Reducing Death Risk of COVID-19 With Preventative Blood Thinning Therapy
The study used electronic health record data and took account of a range of potentially influential factors.
A recent study published in the journal The BMJ has shown that patients who were given prophylactic anticoagulants within a 24-hour period of a hospital admission with the coronavirus disease 2019 (COVID-19) were less likely to die In comparison to those who did not receive them. The research was conducted by investigators from the United Kingdom and the United States.
Because some deaths due to COVID-19 are caused by blood clots that developed in major veins and arteries, investigators believed that giving patients preventative blood thinning therapies could help to prevent those clots from forming, while also providing some antiviral and anti-inflammatory effects.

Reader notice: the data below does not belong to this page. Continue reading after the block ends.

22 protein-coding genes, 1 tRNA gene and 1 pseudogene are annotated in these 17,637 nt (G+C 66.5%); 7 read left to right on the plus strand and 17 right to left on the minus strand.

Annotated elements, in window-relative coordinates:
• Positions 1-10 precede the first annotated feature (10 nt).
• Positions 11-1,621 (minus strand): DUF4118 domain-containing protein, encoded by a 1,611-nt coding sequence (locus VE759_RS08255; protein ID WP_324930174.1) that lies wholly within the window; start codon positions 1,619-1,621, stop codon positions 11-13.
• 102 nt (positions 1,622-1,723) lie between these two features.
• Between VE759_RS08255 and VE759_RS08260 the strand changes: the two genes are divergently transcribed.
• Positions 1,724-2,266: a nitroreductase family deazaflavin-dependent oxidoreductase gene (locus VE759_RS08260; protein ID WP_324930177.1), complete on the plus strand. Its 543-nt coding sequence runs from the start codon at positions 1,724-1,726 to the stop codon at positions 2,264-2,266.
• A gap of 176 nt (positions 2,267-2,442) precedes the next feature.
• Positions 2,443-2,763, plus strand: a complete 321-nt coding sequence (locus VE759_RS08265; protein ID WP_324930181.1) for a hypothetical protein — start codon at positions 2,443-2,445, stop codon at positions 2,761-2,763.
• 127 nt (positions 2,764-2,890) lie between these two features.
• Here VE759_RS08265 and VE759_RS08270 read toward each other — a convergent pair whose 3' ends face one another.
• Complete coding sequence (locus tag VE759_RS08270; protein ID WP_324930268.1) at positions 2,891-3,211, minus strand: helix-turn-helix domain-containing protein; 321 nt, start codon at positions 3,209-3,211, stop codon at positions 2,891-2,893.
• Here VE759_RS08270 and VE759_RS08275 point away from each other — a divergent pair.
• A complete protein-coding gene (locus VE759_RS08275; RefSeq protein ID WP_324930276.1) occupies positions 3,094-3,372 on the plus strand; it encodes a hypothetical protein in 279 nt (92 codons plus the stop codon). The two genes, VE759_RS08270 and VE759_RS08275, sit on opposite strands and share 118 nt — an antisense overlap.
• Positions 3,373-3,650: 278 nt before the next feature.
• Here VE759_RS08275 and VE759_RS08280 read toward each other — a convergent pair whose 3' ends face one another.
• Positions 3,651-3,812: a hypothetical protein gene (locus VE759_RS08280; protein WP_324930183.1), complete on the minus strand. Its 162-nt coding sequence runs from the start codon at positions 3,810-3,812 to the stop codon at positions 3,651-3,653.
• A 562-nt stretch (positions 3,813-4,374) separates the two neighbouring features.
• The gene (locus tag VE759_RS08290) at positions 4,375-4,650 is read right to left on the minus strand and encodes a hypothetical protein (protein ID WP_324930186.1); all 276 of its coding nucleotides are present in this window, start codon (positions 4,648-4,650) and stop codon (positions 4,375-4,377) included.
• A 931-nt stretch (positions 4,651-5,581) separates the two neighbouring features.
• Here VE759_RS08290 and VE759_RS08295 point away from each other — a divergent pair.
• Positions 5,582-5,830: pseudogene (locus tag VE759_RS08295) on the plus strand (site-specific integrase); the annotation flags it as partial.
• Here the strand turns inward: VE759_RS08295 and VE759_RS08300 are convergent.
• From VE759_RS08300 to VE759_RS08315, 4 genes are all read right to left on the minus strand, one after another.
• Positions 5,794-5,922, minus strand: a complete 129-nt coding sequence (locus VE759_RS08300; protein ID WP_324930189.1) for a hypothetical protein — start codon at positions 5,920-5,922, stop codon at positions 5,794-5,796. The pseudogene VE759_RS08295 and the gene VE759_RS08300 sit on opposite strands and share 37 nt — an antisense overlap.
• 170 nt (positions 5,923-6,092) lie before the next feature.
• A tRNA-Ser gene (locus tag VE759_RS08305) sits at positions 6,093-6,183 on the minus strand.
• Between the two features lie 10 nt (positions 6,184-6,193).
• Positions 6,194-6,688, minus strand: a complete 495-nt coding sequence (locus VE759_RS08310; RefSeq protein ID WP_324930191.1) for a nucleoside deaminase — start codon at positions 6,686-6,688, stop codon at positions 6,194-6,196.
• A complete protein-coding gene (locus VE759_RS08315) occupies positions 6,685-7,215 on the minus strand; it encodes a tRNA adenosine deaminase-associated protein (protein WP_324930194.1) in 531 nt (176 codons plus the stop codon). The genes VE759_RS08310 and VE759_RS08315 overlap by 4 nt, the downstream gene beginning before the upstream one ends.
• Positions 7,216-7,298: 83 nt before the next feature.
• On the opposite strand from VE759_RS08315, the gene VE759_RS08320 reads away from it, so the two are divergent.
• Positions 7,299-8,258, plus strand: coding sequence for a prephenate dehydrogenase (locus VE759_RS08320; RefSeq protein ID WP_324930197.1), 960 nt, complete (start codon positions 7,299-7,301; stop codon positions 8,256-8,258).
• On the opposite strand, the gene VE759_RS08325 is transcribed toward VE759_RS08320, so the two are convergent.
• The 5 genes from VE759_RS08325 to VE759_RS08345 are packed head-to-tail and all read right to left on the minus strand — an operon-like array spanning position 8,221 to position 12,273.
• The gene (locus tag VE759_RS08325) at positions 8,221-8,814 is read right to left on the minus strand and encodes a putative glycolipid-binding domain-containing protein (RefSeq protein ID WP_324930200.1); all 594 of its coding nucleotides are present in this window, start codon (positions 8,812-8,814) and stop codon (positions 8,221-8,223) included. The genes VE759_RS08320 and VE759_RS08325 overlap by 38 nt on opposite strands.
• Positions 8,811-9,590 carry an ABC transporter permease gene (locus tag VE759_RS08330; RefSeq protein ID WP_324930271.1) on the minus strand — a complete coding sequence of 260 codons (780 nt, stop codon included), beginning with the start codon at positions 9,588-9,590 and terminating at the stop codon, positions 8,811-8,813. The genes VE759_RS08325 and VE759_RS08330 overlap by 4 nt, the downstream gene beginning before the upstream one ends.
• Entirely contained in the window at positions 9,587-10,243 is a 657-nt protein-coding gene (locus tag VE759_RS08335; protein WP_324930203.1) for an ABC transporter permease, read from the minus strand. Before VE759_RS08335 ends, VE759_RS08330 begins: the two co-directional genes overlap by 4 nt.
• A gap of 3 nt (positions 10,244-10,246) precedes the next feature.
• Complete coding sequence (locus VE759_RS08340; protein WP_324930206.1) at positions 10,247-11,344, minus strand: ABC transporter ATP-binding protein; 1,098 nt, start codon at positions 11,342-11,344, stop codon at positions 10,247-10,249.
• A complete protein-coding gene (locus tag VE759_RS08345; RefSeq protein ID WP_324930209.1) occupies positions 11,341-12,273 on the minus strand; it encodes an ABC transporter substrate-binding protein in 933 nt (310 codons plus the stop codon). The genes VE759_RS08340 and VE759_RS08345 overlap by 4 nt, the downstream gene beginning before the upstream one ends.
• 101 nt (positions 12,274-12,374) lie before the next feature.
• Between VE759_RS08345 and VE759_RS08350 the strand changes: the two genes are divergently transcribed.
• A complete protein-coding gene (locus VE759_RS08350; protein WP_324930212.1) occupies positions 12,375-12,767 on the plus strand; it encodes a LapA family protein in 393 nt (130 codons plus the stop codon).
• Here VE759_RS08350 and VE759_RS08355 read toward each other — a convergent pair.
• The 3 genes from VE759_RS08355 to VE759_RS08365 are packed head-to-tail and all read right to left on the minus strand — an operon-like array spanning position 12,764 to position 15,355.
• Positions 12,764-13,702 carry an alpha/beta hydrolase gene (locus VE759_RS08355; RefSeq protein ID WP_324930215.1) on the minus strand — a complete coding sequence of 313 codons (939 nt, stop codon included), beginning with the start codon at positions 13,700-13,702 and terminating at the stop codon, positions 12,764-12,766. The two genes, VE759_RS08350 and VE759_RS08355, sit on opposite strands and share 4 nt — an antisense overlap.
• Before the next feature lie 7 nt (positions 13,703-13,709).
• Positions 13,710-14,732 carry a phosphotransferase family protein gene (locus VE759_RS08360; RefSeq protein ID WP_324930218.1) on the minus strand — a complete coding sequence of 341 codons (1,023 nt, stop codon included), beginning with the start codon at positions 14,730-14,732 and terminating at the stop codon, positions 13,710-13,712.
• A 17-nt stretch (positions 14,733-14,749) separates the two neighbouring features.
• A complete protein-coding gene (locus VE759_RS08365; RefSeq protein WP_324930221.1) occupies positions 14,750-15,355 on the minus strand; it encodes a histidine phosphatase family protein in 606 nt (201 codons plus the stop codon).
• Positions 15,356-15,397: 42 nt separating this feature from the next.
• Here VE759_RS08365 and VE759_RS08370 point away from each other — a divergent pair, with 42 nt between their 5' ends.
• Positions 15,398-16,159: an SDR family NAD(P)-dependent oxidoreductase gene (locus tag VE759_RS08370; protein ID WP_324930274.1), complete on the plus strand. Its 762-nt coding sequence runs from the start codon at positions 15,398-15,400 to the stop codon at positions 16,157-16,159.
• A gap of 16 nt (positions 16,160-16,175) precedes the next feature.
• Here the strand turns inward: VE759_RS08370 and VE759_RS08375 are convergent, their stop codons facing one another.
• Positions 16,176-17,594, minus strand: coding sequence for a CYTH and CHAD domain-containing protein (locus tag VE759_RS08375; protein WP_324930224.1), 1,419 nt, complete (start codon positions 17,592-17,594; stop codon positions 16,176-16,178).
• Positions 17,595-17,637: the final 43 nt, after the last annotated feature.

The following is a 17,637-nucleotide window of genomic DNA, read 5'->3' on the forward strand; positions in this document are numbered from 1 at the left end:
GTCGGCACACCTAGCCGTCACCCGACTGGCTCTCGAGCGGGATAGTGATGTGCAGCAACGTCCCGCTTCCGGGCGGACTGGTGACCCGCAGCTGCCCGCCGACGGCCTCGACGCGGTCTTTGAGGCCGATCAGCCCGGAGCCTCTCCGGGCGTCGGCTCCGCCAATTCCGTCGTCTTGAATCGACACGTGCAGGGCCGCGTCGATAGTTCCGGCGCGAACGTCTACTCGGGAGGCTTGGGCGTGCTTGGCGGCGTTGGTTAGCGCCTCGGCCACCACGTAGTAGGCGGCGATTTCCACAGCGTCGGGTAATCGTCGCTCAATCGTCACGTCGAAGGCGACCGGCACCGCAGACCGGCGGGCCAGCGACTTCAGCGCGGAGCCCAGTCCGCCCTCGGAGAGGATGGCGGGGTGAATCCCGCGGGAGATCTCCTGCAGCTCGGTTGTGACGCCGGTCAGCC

The investigators analyzed data from the United States Department of Veterans Affairs of 4,297 patients who had an average age of 68 and were admitted to hospitals with COVID-19 between March and July of 2020. They estimated the effects of the anticoagulants, which were given shortly after admission, on severe bleeding and the risk of death.
Findings from the study showed that the rate of death after 30 days for those who received the therapy was 14.3% compared to 18.7% for those who did not receive it. They observed a reduction in relative risk as high as 34% and a reduction in absolute risk of 4.4%. They also found that the blood thinners did not lead to a risk of serious bleeding.
Additionally, the greatest benefit appeared to be among the patients who were not admitted to an intensive care unit (ICU) within 24 hours of being admitted to the hospital. Upon further analysis, they saw that the findings were unchanged, suggesting a strong withstanding of scrutiny.
Although the investigators behind the study acknowledged limitations due to the observational nature of the study, they stated that their findings "provide strong real-world evidence to support guidelines recommending the use of prophylactic anticoagulation as initial treatment for patients with covid-19 on hospital admission."